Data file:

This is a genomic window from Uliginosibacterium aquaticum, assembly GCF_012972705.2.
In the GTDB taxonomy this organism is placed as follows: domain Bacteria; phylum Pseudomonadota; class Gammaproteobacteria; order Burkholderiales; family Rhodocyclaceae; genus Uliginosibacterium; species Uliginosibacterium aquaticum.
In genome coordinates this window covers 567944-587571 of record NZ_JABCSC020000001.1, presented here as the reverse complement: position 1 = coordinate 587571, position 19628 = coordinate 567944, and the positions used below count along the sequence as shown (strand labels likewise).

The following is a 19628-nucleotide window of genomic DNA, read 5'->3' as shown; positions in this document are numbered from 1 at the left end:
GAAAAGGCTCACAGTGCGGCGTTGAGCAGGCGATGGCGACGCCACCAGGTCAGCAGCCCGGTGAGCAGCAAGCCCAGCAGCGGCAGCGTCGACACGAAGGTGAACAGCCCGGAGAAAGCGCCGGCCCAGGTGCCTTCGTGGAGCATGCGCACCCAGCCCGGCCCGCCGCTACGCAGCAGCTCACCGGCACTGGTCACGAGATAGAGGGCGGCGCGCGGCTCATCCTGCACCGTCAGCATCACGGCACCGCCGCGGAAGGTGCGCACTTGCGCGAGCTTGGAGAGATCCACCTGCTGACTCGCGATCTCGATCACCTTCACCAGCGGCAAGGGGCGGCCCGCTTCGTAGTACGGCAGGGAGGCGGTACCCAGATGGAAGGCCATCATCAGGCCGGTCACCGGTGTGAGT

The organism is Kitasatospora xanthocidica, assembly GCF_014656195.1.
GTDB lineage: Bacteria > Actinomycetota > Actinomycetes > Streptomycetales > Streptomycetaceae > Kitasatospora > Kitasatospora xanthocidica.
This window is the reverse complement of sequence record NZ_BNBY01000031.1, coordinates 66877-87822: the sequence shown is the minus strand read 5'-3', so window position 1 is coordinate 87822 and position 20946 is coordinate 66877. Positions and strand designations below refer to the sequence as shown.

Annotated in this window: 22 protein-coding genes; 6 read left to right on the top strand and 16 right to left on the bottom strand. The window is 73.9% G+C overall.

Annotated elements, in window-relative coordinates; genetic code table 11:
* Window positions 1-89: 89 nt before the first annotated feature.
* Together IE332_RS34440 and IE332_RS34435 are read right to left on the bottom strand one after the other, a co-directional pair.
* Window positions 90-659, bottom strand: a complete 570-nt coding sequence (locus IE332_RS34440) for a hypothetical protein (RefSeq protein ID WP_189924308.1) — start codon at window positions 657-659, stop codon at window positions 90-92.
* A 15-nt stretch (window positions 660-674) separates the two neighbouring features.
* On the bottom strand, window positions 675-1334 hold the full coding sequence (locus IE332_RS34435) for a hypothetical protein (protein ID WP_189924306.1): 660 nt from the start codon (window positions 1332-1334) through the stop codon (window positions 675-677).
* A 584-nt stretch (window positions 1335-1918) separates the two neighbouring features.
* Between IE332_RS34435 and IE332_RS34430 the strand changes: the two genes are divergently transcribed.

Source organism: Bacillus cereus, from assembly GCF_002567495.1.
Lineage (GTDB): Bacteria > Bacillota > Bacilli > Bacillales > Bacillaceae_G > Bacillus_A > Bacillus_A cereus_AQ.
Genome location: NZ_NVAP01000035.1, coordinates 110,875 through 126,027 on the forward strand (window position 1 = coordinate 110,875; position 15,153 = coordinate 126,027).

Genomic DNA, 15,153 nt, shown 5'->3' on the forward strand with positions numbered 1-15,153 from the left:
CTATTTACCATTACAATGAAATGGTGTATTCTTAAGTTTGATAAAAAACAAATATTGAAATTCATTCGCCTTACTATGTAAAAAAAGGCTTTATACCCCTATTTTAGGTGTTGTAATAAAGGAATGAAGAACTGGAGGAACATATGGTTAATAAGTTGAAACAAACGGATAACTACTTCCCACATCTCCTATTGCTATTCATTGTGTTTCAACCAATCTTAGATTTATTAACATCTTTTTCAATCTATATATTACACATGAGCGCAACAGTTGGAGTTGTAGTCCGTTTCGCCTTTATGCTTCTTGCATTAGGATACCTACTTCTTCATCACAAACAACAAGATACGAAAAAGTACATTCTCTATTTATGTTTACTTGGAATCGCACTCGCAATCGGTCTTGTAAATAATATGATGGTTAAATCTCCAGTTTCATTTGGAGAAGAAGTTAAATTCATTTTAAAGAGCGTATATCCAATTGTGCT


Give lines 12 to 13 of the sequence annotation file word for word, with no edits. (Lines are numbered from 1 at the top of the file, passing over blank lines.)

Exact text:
* Together IE332_RS34440 and IE332_RS34435 are read right to left on the bottom strand one after the other, a co-directional pair.
* Window positions 90-659, bottom strand: a complete 570-nt coding sequence (locus IE332_RS34440) for a hypothetical protein (RefSeq protein ID WP_189924308.1) — start codon at window positions 657-659, stop codon at window positions 90-92.